Seeking Financial Independence
We can be sure that when the Founding Fathers declared “the pursuit of happiness” to be an inalienable right 239 years ago, they weren’t thinking about 401(k) balances, credit scores, or Social Security claiming strategies.
I have been through the fifth grade five times, once as a child and four other times with my children. One thing they stressed in the fifth grade is that July 4th celebrates our country’s adoption of the Declaration of Independence.
I do not remember any of the fifth grade teachers explaining what Financial Independence means or how to achieve it. Somehow we all come to the conclusion that Financial Independence means having enough income to pay living expenses for the rest of your life without having to work. Some people achieve this through saving and investing over many years, while others build successful businesses that can generate income without daily supervision. There are many ways to reach Financial Independence, and it’s not just for the wealthy.
A surprising number of people aren’t sure how much they spend, how much they have saved, the exact details of their debt, or the rate at which they are adding to their retirement accounts. It’s tough to have confidence in your financial journey when you don’t know much about where it begins or ends. For couples, this always starts with communication. Fidelity’s 2015 Couples Retirement Study found that in 43% of couples surveyed, partners did not know how much each other earned! Additionally, about half of couples surveyed disagreed about how much they spend, when they will retire, and how much they need to save to meet their retirement goals.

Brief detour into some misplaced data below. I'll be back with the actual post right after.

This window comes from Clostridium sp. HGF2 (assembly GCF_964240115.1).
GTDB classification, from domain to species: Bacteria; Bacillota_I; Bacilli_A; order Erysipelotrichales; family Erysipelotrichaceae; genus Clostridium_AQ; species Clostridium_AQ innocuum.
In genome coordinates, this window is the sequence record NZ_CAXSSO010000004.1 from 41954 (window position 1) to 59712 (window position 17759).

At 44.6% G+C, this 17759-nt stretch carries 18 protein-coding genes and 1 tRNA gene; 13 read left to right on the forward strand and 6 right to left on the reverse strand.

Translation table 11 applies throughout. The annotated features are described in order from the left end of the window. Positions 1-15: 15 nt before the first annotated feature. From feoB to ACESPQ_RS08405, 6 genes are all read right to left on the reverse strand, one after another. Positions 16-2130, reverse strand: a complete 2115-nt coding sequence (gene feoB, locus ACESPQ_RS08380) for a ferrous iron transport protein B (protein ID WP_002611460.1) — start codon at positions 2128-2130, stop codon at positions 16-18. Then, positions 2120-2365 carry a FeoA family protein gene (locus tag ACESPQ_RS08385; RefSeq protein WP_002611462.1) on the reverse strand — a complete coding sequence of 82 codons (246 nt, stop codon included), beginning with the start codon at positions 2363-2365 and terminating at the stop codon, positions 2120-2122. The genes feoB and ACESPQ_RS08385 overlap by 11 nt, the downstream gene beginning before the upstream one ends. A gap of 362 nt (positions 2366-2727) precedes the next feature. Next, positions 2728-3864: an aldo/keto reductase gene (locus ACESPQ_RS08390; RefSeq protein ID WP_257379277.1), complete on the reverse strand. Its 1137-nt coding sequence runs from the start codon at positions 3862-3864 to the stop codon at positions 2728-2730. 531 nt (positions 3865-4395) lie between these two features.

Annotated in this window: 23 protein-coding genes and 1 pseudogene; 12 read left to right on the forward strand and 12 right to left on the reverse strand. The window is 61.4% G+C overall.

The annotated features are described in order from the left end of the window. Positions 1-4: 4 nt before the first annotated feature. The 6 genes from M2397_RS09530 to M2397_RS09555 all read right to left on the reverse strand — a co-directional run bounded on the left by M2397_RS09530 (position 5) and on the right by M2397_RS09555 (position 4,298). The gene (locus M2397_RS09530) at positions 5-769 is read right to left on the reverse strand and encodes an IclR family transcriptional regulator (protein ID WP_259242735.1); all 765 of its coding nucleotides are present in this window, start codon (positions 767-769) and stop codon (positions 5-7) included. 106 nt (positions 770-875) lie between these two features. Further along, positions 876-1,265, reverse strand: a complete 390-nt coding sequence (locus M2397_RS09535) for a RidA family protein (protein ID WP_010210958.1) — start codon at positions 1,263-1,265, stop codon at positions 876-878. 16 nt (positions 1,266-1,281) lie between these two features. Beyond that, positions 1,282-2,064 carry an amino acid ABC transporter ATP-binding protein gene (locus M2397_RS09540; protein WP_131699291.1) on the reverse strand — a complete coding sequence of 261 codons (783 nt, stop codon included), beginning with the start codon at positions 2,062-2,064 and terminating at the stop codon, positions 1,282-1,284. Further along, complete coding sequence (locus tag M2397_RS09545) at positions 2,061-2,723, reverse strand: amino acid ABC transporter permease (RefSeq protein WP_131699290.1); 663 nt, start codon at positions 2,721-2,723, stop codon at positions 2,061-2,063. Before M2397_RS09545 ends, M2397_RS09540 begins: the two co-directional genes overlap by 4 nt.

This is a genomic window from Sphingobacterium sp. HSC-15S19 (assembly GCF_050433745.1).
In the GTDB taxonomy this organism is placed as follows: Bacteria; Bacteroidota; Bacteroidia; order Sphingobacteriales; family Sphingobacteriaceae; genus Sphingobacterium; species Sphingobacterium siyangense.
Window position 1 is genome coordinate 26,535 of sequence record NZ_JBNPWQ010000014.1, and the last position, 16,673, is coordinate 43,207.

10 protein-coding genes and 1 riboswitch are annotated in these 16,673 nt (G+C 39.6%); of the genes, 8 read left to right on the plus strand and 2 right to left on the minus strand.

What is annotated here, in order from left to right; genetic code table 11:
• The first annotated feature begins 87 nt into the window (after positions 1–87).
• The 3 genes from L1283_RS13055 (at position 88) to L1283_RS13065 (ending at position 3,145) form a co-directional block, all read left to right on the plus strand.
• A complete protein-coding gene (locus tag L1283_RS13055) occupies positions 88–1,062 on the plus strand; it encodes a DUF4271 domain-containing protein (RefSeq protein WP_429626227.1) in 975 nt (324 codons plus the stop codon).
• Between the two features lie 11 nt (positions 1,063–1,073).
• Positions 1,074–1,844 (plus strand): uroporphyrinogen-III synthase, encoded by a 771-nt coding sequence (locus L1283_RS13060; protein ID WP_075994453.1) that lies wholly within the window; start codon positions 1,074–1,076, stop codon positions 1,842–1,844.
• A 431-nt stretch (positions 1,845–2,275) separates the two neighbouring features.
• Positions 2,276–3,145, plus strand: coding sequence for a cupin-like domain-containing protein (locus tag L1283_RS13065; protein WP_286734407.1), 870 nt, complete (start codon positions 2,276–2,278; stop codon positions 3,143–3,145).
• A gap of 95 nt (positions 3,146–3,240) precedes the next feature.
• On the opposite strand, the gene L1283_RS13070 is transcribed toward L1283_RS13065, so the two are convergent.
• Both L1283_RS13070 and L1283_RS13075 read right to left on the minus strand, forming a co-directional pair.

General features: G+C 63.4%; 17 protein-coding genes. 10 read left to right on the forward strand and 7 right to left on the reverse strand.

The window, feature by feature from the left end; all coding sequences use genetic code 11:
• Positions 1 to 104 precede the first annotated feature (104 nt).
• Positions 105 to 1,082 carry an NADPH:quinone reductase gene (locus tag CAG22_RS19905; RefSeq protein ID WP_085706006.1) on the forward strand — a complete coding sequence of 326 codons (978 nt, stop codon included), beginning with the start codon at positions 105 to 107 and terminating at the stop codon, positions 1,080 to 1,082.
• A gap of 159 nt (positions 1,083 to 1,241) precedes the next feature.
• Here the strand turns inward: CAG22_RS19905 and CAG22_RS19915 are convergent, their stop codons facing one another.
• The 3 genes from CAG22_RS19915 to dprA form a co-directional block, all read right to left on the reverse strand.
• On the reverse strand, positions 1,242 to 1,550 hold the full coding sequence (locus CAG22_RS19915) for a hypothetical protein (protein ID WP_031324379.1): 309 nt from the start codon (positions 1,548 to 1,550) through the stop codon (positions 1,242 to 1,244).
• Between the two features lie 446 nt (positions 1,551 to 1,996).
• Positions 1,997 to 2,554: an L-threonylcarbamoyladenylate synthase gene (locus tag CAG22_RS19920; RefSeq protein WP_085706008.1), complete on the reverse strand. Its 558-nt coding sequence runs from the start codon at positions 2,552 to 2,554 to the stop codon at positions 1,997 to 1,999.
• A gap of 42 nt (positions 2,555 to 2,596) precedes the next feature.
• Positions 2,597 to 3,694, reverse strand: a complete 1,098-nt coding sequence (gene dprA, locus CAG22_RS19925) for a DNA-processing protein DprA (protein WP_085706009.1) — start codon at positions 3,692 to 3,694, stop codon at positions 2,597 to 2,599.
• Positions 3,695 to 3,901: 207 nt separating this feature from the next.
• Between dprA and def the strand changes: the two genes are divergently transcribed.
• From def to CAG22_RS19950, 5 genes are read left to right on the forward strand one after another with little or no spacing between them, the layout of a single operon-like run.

I am certain that Financial Independence is something that we must all create for ourselves. The first step is to take charge of your financial life. And like most important things in life, that requires knowledge of where we are, a sense of where we would like to go, and an openness to change the ways that we do things. Start today by taking a financial inventory and make a plan. Take the initiative to determine how to align your actions with your priorities. This may involve buying a stack of personal finance books, reading articles and blogs on the internet, or hiring a financial planner. Although there are many paths you can take, it all starts with taking charge.
While few people believe that money alone can make us happy, we do know that people who are confident about their abilities to realize their financial goals report higher levels of life satisfaction than those who aren’t.
You don’t need millions to declare Financial Independence Day for yourself. Rather, saving enough to cover your living expenses without having to work full time can free you up to actually enjoy your life instead of remaining on the treadmill of working and spending.
Email me if you have questions or need assistance…
Meet the Author
Tom Coulter, CPA
Tom is the President and a founder of Meridian Trust. Tom graduated from The University of Tennessee, Knoxville, in accounting with honors, in 1978. Tom previously worked for the international accounting firm, Deloitte. He later joined the financial medical advising firm, FIS Associates, before founding Meridian Trust in 1997. Tom has worked extensively in retirement planning, taxation, estate and financial planning and investment management. He is a Certified Public Accountant, a member of the American Institute of CPAs (AICPA), and the Tennessee Society of CPAs (TSCPA).
Tom is also credentialed as a Personal Financial Specialist (PFS) by the AICPA.